Why Write?

When I was 25, I lived in San Francisco. I had a beautiful little apartment on a highly desirable street. I was close enough to the Golden Gate Bridge to run there in the morning. I was close enough to Peets Coffee to walk. Chestnut Street was full of funky clothing stores and there was a movie theatre a block away. The best skiing I’ve ever experienced was a short drive to Lake Tahoe and when I arrived home from the perfect powder, I could hop on my bike and cruise through the hills of the city. I had a great job. Wonderful friends. And I was depressed.

I didn’t know why. Does anyone ever really know? Something was just not right. I wanted something else. I wasn’t sure what. I just knew this wasn’t it.

I’d like to say that my mom was the one person who could really understand me. But she could not. She tried. Through my tears, she talked to me about how much I had and how blessed I was. But it is a funny thing about depression. You can’t talk yourself out of it.

In my mom’s desperation to once again make me complete, she offered me a proposal. Quit your job. I’ll pay your living expenses. Find an apartment somewhere far away from it all. And write. Write about how you are feeling and what you are experiencing. Maybe it will help.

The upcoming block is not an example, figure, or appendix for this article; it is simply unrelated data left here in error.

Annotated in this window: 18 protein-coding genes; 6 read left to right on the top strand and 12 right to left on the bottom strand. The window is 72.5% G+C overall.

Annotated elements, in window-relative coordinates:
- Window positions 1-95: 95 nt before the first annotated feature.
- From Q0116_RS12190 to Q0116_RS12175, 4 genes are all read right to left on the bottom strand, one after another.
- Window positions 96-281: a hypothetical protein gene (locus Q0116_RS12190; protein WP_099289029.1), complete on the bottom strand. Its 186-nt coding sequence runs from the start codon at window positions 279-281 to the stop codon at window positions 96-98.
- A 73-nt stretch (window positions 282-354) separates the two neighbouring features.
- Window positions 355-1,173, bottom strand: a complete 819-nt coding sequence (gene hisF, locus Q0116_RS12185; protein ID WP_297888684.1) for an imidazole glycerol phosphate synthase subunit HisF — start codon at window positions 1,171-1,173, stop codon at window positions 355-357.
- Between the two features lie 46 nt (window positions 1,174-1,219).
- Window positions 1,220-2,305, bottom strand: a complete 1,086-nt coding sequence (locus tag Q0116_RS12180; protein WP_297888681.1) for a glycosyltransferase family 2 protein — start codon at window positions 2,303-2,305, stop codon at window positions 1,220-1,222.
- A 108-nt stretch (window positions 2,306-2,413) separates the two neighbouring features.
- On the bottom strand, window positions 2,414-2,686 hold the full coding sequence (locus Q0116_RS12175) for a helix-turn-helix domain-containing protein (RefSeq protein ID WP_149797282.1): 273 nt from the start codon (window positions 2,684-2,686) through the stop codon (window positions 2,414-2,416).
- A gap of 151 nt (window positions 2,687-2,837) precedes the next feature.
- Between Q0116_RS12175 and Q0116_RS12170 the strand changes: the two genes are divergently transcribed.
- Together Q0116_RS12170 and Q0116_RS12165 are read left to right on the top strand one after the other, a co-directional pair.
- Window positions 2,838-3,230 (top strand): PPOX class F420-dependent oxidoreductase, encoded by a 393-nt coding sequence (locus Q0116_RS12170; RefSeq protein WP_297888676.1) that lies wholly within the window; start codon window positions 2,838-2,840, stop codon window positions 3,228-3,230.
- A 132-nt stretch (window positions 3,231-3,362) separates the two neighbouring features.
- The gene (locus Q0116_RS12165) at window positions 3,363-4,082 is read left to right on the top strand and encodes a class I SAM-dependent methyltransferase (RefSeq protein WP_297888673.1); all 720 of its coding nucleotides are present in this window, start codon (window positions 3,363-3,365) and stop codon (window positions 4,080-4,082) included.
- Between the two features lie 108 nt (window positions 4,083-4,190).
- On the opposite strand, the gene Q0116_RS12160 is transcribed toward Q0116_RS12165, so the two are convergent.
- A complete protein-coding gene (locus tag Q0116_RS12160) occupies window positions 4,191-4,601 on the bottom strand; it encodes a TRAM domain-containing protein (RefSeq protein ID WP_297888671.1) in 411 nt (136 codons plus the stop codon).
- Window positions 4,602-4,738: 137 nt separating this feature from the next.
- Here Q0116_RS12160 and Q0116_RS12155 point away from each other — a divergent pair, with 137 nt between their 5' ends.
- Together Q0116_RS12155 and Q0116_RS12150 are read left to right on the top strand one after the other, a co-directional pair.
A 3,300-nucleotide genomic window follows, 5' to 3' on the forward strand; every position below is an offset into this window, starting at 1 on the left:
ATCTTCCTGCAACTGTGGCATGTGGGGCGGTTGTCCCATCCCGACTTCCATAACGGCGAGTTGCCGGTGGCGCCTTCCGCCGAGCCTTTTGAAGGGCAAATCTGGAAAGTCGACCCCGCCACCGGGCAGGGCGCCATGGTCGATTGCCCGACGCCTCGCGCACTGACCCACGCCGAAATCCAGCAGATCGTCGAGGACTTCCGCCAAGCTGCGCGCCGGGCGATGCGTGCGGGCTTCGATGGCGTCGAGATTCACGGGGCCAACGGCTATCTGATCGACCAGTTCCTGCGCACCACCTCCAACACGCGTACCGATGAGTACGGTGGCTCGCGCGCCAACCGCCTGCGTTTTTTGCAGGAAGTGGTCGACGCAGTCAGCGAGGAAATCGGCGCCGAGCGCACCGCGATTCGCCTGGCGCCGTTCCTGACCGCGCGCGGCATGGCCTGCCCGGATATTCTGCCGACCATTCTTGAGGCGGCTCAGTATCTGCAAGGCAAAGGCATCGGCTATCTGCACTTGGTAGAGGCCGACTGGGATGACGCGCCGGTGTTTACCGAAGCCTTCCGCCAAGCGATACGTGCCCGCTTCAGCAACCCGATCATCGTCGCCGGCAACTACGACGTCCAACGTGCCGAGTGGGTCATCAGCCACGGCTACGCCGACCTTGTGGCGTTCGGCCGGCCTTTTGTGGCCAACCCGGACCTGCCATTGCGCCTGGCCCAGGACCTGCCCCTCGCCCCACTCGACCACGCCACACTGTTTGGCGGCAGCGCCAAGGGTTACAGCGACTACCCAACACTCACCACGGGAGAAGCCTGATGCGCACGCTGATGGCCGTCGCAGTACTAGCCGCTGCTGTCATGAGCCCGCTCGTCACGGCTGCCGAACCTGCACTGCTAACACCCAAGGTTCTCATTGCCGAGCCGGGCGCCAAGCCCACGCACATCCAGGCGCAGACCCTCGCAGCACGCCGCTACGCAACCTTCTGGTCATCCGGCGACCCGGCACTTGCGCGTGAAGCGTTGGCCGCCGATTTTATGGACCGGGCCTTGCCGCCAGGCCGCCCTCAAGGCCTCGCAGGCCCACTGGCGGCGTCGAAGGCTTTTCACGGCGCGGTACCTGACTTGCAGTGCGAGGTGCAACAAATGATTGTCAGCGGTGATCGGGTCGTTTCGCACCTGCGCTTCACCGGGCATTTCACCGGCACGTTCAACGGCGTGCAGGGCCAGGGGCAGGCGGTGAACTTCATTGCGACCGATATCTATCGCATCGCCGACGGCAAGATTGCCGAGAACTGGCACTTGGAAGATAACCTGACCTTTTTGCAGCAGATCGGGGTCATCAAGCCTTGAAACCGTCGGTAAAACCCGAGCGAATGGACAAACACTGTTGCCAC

I didn’t take her up on that offer, but I still think about it. I’d love to talk to her about it now. It’s 25 years later and I have children of my own. I love them unconditionally. I ache when they ache and rejoice when they rejoice. They are my life. But the offer my mom made to me, could I do that? With test scores and college applications and making sports teams and averting risky behavior, could I just trust my kids and let them be?

I don’t know. I am always working on it. Aspiring to be the person my mom was in that moment. Like most of life, you never know the things that will really make an impact until long after they are done. Did she know? Did she realize that I’d still be thinking about that offer years after it was made? I think no. Probably not.

My mom passed away earlier this year. I was not done with her, and she was not done with me. The loss is painful in ways I could not anticipate. It is always there. And when I think about that offer she gave me all of those years ago, I wonder: What if I just write?

So here goes.

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